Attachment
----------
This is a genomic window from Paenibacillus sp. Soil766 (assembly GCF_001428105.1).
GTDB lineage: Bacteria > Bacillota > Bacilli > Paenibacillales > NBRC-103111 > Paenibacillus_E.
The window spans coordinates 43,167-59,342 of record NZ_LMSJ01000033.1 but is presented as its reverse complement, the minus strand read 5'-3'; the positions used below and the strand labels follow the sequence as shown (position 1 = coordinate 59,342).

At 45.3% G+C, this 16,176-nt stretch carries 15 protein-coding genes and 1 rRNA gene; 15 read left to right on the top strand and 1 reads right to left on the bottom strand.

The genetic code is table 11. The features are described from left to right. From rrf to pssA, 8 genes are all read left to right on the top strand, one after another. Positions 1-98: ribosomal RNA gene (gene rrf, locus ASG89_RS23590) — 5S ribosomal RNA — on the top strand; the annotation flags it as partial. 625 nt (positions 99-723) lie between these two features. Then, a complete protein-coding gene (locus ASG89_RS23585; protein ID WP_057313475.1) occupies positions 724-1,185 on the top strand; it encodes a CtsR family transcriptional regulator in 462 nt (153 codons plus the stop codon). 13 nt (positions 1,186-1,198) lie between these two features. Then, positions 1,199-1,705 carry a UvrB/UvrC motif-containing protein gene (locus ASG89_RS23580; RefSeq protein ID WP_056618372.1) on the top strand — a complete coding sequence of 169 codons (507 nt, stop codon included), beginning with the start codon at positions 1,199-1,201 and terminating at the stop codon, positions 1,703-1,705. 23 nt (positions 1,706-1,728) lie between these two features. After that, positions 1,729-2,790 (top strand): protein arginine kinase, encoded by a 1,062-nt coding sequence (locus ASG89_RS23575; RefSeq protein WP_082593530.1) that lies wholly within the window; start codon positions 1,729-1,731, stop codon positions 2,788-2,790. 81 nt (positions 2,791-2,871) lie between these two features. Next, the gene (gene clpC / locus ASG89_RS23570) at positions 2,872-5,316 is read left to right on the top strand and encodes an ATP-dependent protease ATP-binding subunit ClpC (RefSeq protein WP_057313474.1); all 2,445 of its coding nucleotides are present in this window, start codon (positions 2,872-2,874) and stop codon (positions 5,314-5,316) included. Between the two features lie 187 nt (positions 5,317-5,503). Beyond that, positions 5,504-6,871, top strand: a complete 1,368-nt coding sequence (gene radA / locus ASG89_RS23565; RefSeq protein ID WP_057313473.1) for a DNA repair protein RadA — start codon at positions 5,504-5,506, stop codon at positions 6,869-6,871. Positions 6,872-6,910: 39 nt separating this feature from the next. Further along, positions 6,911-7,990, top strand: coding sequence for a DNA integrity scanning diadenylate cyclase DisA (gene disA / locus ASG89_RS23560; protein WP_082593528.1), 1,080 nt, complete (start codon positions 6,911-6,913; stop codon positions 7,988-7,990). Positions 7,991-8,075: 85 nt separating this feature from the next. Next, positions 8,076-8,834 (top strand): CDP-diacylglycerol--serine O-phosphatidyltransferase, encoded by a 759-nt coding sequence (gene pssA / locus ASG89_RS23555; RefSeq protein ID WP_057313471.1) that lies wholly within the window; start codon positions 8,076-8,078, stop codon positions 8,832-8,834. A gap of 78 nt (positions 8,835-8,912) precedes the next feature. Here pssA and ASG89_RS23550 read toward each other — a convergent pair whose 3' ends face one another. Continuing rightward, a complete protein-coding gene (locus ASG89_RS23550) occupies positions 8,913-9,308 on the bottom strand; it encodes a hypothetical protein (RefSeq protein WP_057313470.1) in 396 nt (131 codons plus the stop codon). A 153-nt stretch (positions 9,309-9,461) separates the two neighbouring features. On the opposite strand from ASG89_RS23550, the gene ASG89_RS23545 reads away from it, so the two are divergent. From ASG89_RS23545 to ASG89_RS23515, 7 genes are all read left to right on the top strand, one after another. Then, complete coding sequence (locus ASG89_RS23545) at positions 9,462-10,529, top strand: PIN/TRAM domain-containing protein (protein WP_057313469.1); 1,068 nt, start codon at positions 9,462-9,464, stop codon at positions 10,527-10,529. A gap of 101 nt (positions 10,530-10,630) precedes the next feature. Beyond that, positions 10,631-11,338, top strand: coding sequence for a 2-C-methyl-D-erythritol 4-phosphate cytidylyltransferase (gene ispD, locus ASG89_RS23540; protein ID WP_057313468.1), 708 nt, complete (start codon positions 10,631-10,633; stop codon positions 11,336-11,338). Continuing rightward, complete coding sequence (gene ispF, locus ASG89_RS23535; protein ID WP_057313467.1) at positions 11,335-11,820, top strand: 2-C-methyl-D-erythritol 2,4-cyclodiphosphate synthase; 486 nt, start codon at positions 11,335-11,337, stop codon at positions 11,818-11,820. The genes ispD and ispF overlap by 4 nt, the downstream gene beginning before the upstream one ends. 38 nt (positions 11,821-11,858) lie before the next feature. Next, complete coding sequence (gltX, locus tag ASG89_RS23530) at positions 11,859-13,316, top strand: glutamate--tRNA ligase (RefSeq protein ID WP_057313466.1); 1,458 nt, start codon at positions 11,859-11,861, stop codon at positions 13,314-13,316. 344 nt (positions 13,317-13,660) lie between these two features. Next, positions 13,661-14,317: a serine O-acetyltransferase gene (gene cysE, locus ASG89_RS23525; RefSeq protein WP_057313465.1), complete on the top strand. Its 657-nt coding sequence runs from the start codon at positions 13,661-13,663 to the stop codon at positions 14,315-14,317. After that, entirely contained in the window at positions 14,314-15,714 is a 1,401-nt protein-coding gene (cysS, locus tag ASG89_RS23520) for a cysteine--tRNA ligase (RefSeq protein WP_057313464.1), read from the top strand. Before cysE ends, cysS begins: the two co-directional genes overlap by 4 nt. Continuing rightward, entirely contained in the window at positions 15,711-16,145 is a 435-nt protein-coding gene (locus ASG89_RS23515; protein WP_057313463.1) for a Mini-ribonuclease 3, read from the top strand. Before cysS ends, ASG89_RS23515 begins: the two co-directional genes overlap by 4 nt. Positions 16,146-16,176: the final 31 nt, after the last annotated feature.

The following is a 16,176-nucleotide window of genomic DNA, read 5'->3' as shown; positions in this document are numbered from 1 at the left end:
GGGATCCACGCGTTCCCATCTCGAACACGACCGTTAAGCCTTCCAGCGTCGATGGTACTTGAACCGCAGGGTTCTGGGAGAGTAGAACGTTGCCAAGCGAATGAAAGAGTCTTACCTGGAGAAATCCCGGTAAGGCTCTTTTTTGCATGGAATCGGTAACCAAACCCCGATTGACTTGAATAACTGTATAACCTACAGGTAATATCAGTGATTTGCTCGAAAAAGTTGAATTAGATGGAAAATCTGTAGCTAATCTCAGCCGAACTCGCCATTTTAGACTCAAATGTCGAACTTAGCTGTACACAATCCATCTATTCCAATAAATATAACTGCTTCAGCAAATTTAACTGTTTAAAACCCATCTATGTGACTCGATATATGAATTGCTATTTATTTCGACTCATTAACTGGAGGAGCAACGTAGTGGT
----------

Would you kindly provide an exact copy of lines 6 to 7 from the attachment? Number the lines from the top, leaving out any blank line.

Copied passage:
The following is a 16,176-nucleotide window of genomic DNA, read 5'->3' as shown; positions in this document are numbered from 1 at the left end:
GGGATCCACGCGTTCCCATCTCGAACACGACCGTTAAGCCTTCCAGCGTCGATGGTACTTGAACCGCAGGGTTCTGGGAGAGTAGAACGTTGCCAAGCGAATGAAAGAGTCTTACCTGGAGAAATCCCGGTAAGGCTCTTTTTTGCATGGAATCGGTAACCAAACCCCGATTGACTTGAATAACTGTATAACCTACAGGTAATATCAGTGATTTGCTCGAAAAAGTTGAATTAGATGGAAAATCTGTAGCTAATCTCAGCCGAACTCGCCATTTTAGACTCAAATGTCGAACTTAGCTGTACACAATCCATCTATTCCAATAAATATAACTGCTTCAGCAAATTTAACTGTTTAAAACCCATCTATGTGACTCGATATATGAATTGCTATTTATTTCGACTCATTAACTGGAGGAGCAACGTAGTGGT